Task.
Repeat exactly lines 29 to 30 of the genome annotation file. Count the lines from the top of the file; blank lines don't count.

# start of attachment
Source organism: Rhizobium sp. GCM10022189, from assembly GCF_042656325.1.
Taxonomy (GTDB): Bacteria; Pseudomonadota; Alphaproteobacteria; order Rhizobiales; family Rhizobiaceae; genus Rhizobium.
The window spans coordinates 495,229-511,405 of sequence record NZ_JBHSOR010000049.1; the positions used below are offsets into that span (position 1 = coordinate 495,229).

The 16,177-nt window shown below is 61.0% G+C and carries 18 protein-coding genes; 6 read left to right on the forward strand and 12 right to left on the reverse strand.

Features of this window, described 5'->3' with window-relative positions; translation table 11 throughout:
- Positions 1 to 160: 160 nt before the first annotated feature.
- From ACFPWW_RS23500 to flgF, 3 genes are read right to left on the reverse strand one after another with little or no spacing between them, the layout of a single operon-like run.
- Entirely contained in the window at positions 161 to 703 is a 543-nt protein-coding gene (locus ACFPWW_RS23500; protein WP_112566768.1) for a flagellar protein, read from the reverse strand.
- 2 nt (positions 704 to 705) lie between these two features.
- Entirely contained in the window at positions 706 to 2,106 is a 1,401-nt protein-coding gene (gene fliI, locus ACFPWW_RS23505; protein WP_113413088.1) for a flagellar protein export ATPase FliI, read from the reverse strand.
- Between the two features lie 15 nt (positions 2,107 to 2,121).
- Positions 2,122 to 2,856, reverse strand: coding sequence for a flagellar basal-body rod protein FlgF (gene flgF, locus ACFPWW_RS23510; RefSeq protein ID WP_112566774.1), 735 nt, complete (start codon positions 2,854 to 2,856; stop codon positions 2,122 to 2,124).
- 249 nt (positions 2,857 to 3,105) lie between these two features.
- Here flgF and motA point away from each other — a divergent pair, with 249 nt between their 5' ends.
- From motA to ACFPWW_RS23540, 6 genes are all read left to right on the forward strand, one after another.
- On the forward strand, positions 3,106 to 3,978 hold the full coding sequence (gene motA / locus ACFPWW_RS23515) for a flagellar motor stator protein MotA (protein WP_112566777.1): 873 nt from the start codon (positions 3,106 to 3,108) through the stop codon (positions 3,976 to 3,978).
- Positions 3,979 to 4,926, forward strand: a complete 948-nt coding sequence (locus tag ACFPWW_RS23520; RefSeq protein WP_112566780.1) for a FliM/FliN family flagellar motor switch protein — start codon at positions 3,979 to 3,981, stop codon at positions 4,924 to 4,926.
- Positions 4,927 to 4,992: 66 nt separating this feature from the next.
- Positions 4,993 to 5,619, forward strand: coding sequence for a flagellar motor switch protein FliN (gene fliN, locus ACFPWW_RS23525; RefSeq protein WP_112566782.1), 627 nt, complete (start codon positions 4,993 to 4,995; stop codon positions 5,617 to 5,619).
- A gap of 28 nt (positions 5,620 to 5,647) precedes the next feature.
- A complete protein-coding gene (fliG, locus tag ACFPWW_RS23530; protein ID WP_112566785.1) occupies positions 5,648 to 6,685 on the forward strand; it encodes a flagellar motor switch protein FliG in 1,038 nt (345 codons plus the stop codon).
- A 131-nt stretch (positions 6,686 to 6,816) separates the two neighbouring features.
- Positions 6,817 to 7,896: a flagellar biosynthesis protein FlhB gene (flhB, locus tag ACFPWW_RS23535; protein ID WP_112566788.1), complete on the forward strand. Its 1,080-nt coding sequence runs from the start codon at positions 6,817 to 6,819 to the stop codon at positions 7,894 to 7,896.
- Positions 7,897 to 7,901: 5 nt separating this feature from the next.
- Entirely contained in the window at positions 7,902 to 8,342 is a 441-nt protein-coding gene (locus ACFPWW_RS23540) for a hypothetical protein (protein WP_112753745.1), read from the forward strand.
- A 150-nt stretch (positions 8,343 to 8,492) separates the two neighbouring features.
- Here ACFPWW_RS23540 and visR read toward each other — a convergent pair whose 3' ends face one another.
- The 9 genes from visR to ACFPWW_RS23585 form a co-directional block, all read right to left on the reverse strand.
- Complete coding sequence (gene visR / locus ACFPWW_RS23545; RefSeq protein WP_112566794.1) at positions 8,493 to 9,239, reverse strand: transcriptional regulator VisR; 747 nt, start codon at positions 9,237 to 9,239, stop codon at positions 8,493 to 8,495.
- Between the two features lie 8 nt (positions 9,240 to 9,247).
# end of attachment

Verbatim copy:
- Complete coding sequence (gene visR / locus ACFPWW_RS23545; RefSeq protein WP_112566794.1) at positions 8,493 to 9,239, reverse strand: transcriptional regulator VisR; 747 nt, start codon at positions 9,237 to 9,239, stop codon at positions 8,493 to 8,495.
- Between the two features lie 8 nt (positions 9,240 to 9,247).